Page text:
"We are hoping for the best and preparing for the worst," Cooper said.
Cooper said he issued the emergency declaration early to enable farmers to bring in heavier trucks to take harvest from the field ahead of Dorian.
"Right now, Hurricane Dorian is fierce. Forecasts show that North Carolina will likely see heavy rain, winds, and flooding. And I urge everyone to take it seriously," Cooper said.
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Hurricane Dorian made landfall as a Category 5 storm Sunday afternoon in the Bahamas.
Forecasts show that North Carolina will likely see heavy rain, winds and flooding.
"The time to prepare is now," Cooper added.
Impacts in North Carolina could be felt as early as Wednesday evening.
"As many of you have seen with each additional forecast run, often the track changes significantly," said Mike Sprayberry, the state's Director of Emergency Management.
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The governor noted that although Hurricane Dorian may weaken, North Carolina knows from experience how dangerous a slow moving hurricane with heavy rains can be.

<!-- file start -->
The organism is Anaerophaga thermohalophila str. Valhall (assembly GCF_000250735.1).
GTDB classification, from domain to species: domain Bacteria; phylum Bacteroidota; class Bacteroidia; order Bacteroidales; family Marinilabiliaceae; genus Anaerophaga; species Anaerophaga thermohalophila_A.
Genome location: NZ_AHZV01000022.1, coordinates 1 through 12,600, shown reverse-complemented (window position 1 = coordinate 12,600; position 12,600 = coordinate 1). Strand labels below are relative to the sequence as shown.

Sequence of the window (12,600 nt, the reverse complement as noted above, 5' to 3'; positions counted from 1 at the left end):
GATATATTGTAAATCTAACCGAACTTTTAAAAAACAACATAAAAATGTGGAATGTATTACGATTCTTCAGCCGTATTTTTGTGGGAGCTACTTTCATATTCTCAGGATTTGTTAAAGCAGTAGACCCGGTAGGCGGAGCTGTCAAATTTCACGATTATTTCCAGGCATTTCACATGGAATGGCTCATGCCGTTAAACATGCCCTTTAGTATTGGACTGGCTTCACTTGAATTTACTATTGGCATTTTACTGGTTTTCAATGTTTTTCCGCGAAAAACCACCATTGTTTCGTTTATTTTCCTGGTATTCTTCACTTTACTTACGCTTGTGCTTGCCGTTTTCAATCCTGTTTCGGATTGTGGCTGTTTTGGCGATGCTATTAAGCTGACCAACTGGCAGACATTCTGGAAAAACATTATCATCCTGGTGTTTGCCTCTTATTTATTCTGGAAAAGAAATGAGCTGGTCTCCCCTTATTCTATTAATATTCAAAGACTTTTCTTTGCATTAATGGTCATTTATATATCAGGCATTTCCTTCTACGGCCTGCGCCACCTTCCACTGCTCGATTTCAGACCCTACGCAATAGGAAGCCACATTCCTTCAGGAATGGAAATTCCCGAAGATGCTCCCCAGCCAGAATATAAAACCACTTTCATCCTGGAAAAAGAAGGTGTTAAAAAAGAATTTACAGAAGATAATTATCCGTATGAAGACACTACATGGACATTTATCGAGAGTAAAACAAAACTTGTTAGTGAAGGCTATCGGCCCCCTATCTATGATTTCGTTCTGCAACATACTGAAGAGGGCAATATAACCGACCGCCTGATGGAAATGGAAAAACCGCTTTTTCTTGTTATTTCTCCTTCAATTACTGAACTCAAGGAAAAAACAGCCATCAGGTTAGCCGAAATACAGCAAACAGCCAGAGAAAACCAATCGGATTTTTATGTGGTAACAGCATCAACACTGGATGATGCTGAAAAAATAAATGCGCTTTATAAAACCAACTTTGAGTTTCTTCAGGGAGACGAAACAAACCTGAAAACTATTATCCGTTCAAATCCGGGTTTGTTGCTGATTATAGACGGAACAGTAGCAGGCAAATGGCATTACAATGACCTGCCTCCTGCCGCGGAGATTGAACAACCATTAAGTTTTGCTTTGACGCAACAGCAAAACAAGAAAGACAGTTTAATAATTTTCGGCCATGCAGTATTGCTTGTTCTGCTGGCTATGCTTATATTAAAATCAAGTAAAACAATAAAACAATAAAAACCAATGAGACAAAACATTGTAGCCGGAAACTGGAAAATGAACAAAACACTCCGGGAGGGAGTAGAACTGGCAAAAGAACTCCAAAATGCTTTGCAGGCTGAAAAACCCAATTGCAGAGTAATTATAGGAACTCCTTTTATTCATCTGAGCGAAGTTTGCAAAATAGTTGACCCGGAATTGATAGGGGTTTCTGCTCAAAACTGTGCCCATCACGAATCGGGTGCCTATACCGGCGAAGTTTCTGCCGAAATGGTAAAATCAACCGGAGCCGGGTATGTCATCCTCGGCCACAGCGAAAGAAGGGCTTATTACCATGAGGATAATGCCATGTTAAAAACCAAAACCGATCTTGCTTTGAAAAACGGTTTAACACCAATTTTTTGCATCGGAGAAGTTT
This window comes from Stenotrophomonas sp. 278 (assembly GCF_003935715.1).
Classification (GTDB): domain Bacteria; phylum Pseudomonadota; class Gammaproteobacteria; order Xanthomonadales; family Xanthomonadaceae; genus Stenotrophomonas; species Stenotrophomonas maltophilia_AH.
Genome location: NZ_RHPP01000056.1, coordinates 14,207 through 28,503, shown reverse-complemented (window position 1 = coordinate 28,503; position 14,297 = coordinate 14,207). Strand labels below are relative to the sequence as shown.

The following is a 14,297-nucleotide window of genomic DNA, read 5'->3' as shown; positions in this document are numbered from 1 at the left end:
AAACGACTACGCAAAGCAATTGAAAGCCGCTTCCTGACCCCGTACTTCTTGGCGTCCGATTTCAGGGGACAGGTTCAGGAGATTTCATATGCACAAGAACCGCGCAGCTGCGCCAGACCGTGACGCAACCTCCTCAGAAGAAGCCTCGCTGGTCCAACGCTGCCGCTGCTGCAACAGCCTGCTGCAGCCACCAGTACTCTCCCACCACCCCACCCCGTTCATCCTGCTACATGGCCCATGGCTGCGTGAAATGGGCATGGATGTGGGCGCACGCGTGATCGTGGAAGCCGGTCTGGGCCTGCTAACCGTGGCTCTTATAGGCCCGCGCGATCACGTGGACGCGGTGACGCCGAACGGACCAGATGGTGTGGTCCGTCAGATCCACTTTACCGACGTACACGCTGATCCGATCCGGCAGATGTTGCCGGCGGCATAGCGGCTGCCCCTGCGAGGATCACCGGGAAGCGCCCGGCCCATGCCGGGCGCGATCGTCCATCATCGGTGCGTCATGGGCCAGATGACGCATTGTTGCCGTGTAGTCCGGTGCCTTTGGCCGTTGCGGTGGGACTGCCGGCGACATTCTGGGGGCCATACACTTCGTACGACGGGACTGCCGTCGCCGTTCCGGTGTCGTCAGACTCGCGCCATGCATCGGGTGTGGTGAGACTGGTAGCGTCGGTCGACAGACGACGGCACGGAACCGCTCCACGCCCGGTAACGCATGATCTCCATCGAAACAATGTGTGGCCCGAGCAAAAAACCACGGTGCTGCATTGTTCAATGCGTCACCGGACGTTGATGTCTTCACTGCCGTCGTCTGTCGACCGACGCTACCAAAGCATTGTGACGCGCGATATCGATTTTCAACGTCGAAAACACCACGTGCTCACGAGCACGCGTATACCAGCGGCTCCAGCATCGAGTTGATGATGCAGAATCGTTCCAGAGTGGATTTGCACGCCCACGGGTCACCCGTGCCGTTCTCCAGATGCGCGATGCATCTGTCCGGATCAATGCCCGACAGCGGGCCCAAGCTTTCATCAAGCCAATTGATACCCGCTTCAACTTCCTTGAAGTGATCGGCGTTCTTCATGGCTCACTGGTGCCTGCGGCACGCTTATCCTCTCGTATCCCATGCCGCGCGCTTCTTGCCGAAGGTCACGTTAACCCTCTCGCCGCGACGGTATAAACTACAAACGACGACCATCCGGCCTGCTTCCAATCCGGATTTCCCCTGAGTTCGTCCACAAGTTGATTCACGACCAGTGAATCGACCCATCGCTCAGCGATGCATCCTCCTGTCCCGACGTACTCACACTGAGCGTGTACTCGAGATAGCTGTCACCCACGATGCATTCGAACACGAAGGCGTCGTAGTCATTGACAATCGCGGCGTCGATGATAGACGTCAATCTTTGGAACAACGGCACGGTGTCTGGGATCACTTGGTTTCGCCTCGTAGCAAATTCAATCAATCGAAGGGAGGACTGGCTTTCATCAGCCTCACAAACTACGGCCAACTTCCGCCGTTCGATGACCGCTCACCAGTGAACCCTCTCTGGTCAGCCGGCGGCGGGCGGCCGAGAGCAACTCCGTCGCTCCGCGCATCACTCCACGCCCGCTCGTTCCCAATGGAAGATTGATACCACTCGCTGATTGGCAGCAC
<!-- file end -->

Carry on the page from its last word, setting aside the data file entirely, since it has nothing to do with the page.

"Remember (Hurricane) Florence was a Category 1, but it caused days of deadly flooding due to heavy rain," Cooper said.
NCDOT has suspended construction along major evacuation routes.
Heavy rain and storm surge continue to be the main concern as Dorian continues its track.
While it is too early to know the impact Dorian will have, it is never to early to prepare with the essential supplies.
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